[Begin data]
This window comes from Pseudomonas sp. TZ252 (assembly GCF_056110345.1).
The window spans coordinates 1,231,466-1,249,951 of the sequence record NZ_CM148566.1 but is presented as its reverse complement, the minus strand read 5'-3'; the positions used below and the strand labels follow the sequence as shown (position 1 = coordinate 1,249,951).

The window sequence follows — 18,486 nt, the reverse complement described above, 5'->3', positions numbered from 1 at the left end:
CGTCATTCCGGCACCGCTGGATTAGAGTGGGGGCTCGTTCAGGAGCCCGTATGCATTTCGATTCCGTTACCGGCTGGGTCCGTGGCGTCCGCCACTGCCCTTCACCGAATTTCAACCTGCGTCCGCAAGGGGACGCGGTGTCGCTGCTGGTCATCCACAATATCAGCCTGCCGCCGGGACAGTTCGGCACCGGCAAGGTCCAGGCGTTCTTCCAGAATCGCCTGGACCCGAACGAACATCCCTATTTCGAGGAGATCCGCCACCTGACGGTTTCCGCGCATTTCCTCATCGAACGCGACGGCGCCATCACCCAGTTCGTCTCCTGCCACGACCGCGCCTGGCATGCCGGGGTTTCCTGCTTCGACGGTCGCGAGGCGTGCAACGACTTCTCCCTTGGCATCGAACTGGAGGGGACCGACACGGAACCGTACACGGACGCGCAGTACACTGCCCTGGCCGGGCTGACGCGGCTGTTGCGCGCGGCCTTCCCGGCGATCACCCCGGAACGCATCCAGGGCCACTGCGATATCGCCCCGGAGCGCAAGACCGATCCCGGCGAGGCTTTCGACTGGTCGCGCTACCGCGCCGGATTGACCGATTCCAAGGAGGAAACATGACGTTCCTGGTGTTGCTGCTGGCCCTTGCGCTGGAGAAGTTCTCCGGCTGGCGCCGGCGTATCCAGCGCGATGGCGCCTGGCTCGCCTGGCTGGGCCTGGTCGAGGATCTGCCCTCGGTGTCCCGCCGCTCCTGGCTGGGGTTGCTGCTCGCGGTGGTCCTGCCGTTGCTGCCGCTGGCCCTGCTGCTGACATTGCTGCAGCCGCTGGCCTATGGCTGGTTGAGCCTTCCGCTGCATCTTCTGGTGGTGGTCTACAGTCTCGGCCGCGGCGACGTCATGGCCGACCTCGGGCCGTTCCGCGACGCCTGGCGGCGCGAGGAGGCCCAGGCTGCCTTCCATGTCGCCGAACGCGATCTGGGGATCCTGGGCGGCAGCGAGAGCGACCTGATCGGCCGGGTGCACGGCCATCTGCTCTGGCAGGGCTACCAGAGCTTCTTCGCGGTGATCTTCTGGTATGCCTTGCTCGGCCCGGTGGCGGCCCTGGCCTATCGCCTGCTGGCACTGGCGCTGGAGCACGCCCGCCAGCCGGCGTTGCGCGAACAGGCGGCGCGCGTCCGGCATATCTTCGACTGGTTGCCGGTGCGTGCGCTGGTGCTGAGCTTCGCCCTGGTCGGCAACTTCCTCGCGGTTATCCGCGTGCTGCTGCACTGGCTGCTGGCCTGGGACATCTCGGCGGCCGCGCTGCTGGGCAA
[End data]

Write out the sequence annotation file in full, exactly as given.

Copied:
This window comes from Pseudomonas sp. TZ252 (assembly GCF_056110345.1).
The window spans coordinates 1,231,466-1,249,951 of the sequence record NZ_CM148566.1 but is presented as its reverse complement, the minus strand read 5'-3'; the positions used below and the strand labels follow the sequence as shown (position 1 = coordinate 1,249,951).

The window sequence follows — 18,486 nt, the reverse complement described above, 5'->3', positions numbered from 1 at the left end:
CGTCATTCCGGCACCGCTGGATTAGAGTGGGGGCTCGTTCAGGAGCCCGTATGCATTTCGATTCCGTTACCGGCTGGGTCCGTGGCGTCCGCCACTGCCCTTCACCGAATTTCAACCTGCGTCCGCAAGGGGACGCGGTGTCGCTGCTGGTCATCCACAATATCAGCCTGCCGCCGGGACAGTTCGGCACCGGCAAGGTCCAGGCGTTCTTCCAGAATCGCCTGGACCCGAACGAACATCCCTATTTCGAGGAGATCCGCCACCTGACGGTTTCCGCGCATTTCCTCATCGAACGCGACGGCGCCATCACCCAGTTCGTCTCCTGCCACGACCGCGCCTGGCATGCCGGGGTTTCCTGCTTCGACGGTCGCGAGGCGTGCAACGACTTCTCCCTTGGCATCGAACTGGAGGGGACCGACACGGAACCGTACACGGACGCGCAGTACACTGCCCTGGCCGGGCTGACGCGGCTGTTGCGCGCGGCCTTCCCGGCGATCACCCCGGAACGCATCCAGGGCCACTGCGATATCGCCCCGGAGCGCAAGACCGATCCCGGCGAGGCTTTCGACTGGTCGCGCTACCGCGCCGGATTGACCGATTCCAAGGAGGAAACATGACGTTCCTGGTGTTGCTGCTGGCCCTTGCGCTGGAGAAGTTCTCCGGCTGGCGCCGGCGTATCCAGCGCGATGGCGCCTGGCTCGCCTGGCTGGGCCTGGTCGAGGATCTGCCCTCGGTGTCCCGCCGCTCCTGGCTGGGGTTGCTGCTCGCGGTGGTCCTGCCGTTGCTGCCGCTGGCCCTGCTGCTGACATTGCTGCAGCCGCTGGCCTATGGCTGGTTGAGCCTTCCGCTGCATCTTCTGGTGGTGGTCTACAGTCTCGGCCGCGGCGACGTCATGGCCGACCTCGGGCCGTTCCGCGACGCCTGGCGGCGCGAGGAGGCCCAGGCTGCCTTCCATGTCGCCGAACGCGATCTGGGGATCCTGGGCGGCAGCGAGAGCGACCTGATCGGCCGGGTGCACGGCCATCTGCTCTGGCAGGGCTACCAGAGCTTCTTCGCGGTGATCTTCTGGTATGCCTTGCTCGGCCCGGTGGCGGCCCTGGCCTATCGCCTGCTGGCACTGGCGCTGGAGCACGCCCGCCAGCCGGCGTTGCGCGAACAGGCGGCGCGCGTCCGGCATATCTTCGACTGGTTGCCGGTGCGTGCGCTGGTGCTGAGCTTCGCCCTGGTCGGCAACTTCCTCGCGGTTATCCGCGTGCTGCTGCACTGGCTGCTGGCCTGGGACATCTCGGCGGCCGCGCTGCTGGGCAA